Now let's make some biscuits.
I simply take some Bisquick and mix it up with enough water to make
a dough that I can spoon out in biscuit size amounts. (This will
take a little practice.) I usually put 16 or so biscuits in
a 12 inch oven. This size oven is good for biscuits. Each
biscuit must be rolled in oil (that's what makes them brown), so
add enough oil to your oven to very lightly coat each one as you
add them to the oven. Don't worry about their being round. It won't
matter. Just crowd them to use up your dough. Now we are ready to
add heat. I'm usually in a hurry, so I start with 8 charcoals on
the bottom and 12 or so on top. When the biscuits have raised and
begin to look like biscuits, reduce the heat on the bottom by two
charcoals and cook until the sides begin to pull away from the side
of the oven. You will see, as they pull away, that they are also
beginning to brown around the edges. When this happens, remove
the bottom heat and continue to cook on top until they are as brown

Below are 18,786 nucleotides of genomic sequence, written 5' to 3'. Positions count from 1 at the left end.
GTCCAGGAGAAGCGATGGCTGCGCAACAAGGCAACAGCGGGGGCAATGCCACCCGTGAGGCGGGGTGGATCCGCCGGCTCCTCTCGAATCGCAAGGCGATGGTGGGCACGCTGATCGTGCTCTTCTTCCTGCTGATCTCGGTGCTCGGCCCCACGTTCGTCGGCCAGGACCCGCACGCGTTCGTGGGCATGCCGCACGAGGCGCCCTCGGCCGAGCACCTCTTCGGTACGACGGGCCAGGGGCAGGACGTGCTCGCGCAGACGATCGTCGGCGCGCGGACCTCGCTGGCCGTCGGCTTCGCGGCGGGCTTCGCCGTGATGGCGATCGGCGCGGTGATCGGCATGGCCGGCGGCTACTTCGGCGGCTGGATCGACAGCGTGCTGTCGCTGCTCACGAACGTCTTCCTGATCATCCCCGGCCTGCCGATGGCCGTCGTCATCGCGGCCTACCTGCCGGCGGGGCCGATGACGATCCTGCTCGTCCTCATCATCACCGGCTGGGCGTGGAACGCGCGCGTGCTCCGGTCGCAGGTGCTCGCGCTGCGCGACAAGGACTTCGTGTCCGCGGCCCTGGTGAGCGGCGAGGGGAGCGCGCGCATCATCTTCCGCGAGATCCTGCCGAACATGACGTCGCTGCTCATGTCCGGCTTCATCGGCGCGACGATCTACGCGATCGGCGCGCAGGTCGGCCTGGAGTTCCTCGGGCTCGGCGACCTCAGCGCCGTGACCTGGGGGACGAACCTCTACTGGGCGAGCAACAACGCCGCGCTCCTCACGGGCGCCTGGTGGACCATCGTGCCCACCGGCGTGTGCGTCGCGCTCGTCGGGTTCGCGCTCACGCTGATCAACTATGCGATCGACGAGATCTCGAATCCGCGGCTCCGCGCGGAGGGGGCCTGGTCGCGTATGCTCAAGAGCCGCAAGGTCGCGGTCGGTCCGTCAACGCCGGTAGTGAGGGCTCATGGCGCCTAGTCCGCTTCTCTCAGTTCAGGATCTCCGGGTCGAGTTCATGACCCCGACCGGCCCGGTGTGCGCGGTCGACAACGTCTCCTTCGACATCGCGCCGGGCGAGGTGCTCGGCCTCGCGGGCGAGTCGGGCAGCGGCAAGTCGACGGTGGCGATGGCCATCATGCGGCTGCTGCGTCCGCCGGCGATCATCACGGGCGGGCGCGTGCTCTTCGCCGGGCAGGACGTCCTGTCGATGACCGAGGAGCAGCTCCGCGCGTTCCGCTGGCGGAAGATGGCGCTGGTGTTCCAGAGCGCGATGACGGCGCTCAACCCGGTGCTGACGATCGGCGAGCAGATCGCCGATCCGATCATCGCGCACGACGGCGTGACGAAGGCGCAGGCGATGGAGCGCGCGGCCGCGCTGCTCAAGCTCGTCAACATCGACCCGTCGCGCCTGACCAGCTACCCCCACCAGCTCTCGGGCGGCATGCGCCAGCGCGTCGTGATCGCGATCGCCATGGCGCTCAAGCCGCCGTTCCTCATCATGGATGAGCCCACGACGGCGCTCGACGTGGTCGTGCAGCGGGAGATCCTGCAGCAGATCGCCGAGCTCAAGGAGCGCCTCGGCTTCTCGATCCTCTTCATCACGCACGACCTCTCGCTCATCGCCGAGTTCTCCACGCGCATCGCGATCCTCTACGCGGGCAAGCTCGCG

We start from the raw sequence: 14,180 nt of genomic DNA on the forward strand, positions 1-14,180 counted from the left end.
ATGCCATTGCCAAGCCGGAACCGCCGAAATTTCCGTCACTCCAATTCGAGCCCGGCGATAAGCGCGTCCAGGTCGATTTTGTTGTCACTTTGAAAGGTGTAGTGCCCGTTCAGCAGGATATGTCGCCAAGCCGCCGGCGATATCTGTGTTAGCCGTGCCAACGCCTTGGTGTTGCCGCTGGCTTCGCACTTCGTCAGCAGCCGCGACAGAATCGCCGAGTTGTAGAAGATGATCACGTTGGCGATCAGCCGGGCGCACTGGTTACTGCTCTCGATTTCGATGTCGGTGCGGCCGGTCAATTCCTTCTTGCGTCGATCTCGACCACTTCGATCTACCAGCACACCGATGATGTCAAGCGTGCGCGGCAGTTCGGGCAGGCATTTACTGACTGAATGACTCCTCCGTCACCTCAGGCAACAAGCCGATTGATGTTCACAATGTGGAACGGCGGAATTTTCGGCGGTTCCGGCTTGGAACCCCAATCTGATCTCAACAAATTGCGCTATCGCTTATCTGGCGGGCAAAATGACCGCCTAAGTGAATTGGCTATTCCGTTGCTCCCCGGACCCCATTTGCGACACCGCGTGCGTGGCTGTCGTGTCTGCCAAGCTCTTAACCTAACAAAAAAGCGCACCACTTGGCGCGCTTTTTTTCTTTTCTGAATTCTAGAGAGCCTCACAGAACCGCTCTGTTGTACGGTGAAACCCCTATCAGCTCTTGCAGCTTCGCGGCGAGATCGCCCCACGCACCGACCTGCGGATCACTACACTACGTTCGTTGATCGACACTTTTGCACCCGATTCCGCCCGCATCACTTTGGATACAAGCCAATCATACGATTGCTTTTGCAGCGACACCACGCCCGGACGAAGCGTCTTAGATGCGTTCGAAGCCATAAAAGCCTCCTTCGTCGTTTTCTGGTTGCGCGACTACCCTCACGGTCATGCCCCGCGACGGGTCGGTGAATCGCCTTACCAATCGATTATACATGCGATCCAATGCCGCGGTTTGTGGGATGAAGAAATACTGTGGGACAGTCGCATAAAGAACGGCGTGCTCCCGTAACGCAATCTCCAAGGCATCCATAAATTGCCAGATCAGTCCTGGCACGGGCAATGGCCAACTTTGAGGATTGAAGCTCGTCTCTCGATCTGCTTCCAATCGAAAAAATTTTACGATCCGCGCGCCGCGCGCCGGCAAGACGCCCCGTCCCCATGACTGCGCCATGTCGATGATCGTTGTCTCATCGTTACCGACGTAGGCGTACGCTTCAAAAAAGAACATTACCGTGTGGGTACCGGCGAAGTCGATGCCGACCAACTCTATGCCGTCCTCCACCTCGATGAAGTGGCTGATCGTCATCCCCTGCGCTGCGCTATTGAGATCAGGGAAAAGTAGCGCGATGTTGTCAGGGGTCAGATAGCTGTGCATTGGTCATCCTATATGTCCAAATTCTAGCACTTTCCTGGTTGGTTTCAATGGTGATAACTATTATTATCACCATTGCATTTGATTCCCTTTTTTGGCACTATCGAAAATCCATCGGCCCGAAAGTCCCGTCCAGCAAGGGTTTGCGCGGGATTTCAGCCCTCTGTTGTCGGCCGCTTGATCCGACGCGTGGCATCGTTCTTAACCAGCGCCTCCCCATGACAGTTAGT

and crusty on top as you like them to be . The biscuits will take
about 30 minutes. They are very easy to do; always a big hit at
Cake: Now to go along
with your biscuits, roast beef, vegetables and beans, I like
to make some kind of cake. There are many kinds you can use , Some
of my favorites are:
chocolate cake over cherry pie
spice cake over peaches
spice cake over apples
To make your cake, use packaged cake
mix and either canned or fresh sweetened fruit or canned pie filling.
Begin by putting the fruit in the bottom of the Dutch oven and sprinkle
the dry cake mix over the top of the fruit. Pour enough 7up (or
other lemon lime soda) over the top to moisten the mix a little
[about 1/2 can] and poke it around some to begin. Six coals
on the bottom and twelve on top should be about right to cook this
in 45 minutes or so. As it begins to cook, you will
see the moisture begin to come up through the cake mix. If
you end up with some dry spots add a little more 7up. You will end
up with more of a cobbler than a cake, but very few leftovers.
Any time you cook sugar it will probably stick to your Dutch oven.
Foil lining the oven will somewhat prevent this, but the foil is
more trouble than good, so to clean your oven after cooking anything
sticky, just boil it out.
Floyd packing with his mules in Idaho